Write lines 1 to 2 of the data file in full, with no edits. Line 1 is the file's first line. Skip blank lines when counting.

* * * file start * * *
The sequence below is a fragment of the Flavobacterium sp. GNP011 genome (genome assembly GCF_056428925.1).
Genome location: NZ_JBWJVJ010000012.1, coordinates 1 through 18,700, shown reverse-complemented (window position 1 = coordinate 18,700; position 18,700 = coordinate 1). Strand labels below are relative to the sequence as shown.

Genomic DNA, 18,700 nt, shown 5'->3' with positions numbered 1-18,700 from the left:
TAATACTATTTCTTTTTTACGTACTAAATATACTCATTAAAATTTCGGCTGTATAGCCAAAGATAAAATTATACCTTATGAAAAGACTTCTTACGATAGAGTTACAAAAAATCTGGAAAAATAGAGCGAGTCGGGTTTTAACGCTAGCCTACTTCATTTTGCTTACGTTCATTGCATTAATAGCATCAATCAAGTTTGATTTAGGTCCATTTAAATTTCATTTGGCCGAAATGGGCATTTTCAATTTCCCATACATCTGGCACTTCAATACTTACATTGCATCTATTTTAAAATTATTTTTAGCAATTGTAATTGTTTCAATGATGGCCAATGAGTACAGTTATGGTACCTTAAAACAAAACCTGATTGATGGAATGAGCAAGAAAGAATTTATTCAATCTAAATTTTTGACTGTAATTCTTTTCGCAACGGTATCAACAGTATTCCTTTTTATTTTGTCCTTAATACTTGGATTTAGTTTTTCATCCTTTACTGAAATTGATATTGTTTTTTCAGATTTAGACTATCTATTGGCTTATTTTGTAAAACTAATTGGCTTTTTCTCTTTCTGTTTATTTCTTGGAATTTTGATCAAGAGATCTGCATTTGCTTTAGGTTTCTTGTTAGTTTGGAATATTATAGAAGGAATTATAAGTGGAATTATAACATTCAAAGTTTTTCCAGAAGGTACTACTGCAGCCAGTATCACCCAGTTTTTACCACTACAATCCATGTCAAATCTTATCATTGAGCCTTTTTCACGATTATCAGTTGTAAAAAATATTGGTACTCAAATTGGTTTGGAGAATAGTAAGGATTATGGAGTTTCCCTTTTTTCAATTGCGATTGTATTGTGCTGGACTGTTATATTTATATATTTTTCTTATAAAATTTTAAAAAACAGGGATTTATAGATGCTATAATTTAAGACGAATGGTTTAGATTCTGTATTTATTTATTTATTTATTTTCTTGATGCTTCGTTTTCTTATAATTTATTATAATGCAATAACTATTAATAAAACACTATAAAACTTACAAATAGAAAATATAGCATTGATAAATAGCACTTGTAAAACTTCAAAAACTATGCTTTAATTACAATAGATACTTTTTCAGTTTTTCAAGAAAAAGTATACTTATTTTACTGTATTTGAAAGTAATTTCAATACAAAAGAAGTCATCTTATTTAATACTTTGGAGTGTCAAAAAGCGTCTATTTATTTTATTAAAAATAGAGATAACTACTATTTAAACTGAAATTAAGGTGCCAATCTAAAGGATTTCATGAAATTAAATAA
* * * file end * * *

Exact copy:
The sequence below is a fragment of the Flavobacterium sp. GNP011 genome (genome assembly GCF_056428925.1).
Genome location: NZ_JBWJVJ010000012.1, coordinates 1 through 18,700, shown reverse-complemented (window position 1 = coordinate 18,700; position 18,700 = coordinate 1). Strand labels below are relative to the sequence as shown.